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How to create the Importance of Sensory Boxes in Preschools Skip

You know how it goes: You buy your child a brand new toy, and all she wants to do is play with the box. So don’t be surprised if your child comes home from preschool chattering about how much she loved a sensory box activity. Sensory boxes are filled with some sort of dry material with an interesting texture, such as rice or beans, as well as spoons, cups or small toys. They engage your child’s senses in a way that develops a wide array of skills.

Hand-Eye Coordination

Hand-eye coordination lets the brain direct the eye to follow moving objects. Sure, following a ball and whacking it with a bat is easy for you, but preschoolers need ample practice. Letting a preschooler manipulate objects in a sensory box helps develop hand-eye coordination. Ask your preschooler to find the largest and smallest objects in the box. Direct her to move a scoop of beans from one corner to the other corner. Draw a circular track and ask your preschooler to wheel a toy car around it.

Fine Motor Skills

Since small objects will fit inside a sensory box, they provide a simple way to work on your preschooler’s fine motor skills. These are the small movements in your child’s fingers and hands needed for things like holding a pencil. Ask your preschooler to pick up individual beans from a sensory box. Ask her how they feel in her hand — are they rough, smooth, hard or soft? Give your child a measuring cup and have her move beans from one area of the sensory box to another. This process strengthens her fine motor skills.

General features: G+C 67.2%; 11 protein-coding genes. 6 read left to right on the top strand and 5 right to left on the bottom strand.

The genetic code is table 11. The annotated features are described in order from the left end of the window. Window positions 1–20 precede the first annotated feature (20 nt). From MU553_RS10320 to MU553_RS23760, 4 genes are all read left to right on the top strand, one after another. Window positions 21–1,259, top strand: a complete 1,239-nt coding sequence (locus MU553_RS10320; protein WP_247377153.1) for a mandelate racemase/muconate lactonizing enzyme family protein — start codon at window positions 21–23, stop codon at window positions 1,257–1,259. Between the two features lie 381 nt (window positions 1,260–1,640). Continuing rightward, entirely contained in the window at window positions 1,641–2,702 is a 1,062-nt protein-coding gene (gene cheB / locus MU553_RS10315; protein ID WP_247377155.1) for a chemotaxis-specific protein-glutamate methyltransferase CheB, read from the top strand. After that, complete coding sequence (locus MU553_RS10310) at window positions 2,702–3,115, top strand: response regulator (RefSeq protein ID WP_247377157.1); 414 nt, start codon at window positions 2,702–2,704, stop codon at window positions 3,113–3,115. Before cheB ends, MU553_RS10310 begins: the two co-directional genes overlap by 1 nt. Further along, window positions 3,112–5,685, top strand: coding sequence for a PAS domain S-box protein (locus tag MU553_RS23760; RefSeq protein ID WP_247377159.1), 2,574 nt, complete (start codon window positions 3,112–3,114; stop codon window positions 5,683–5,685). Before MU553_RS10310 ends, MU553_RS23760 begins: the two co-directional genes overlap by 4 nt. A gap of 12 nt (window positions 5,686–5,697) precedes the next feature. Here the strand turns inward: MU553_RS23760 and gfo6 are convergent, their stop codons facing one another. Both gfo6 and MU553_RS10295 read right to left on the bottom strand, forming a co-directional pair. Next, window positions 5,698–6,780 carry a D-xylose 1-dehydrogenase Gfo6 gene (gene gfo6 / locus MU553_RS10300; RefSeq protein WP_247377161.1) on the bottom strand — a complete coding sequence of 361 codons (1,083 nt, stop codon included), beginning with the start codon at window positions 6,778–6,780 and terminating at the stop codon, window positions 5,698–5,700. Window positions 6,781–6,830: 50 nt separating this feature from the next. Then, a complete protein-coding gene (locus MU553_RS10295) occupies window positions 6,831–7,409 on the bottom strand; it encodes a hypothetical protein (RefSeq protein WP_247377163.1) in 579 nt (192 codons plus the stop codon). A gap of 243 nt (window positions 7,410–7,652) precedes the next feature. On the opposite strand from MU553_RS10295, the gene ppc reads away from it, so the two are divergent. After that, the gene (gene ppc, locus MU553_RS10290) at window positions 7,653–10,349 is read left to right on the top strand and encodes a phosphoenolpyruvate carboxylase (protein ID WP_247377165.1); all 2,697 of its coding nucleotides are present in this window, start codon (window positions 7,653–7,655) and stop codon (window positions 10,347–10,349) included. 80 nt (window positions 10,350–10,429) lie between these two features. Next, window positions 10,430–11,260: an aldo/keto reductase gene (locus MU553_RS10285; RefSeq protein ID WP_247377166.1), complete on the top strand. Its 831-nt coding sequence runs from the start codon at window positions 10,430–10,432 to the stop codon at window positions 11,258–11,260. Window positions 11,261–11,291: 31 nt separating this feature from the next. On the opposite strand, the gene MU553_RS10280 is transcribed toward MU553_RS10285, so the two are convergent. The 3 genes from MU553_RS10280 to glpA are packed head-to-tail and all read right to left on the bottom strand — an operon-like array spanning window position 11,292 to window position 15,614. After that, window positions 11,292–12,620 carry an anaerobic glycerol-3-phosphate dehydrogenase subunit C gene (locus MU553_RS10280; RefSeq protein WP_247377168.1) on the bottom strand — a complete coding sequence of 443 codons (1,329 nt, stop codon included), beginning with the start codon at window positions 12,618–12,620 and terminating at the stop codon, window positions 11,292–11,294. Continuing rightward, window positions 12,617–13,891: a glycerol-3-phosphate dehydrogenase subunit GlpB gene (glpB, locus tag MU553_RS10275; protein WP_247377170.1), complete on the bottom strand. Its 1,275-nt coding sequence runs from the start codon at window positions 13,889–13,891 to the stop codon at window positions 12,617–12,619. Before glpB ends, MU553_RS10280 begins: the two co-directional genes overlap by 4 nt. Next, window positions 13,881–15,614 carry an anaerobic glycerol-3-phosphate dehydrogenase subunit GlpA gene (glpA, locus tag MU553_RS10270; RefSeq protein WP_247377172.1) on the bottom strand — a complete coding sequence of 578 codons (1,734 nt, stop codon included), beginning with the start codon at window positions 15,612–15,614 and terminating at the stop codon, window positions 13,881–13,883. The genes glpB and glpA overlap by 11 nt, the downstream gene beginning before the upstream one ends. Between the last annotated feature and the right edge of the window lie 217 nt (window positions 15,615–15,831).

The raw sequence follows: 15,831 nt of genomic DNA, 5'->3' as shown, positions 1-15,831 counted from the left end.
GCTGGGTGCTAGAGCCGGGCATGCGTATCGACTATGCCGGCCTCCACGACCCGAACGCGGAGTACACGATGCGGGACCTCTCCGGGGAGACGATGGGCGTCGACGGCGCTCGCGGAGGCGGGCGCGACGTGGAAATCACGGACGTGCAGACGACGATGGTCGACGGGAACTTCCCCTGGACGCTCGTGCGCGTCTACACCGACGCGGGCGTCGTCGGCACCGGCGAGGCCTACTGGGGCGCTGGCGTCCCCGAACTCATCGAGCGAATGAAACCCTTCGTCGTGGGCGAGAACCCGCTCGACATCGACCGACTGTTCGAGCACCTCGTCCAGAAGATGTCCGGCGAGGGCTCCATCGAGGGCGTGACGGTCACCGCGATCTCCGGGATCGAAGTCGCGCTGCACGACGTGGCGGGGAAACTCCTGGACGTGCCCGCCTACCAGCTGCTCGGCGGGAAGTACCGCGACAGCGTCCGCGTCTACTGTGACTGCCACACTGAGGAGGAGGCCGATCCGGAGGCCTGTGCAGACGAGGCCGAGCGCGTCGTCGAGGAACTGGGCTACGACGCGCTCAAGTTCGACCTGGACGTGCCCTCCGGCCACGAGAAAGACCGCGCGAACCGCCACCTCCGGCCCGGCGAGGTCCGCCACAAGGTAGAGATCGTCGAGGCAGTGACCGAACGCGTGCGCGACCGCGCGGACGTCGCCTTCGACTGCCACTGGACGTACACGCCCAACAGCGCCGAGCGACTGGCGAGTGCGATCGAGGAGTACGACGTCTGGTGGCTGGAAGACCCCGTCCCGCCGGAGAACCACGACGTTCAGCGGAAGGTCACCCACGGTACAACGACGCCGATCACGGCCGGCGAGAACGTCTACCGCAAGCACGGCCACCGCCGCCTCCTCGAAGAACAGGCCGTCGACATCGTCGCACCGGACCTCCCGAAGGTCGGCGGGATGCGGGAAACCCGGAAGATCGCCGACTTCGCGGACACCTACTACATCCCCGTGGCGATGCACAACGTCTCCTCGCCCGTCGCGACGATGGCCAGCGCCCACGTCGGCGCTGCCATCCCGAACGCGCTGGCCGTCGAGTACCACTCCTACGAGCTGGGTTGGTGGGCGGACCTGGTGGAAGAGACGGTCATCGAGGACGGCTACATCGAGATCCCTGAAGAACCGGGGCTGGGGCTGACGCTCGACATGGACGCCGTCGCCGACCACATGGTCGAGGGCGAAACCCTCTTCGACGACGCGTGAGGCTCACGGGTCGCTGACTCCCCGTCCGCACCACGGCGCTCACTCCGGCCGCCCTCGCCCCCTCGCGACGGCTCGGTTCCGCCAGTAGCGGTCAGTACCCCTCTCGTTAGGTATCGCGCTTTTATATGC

Sensory Processing Integration

Sensory integration combines all the senses to help your child process where she is and what’s happening around her. It also helps her determine how to act in a particular situation. For example, sensory integration helps her dodge a flying toy or tells her to come to the kitchen when she smells dinner cooking. Sensory boxes can engage all of a preschooler’s senses. For example, moving the beans around the box creates sound. Some of the materials likely have a particular smell, and some objects are larger than others. When your child moves her fingers through the box, it ignites her sense of touch.


Preschoolers love having the power to manipulate objects in their environment — your preschooler is the queen, and the sensory box and objects are her minions. While playing with sensory boxes, preschoolers are in control of the moment, and they find that feeling very relaxing. Ask your preschooler to listen to the sounds the beans make. Move her hands fast and slow and listen to the different sounds. Ask her what it sounds like. For instance, does moving her hand slowly in the beans sound like the ocean waves?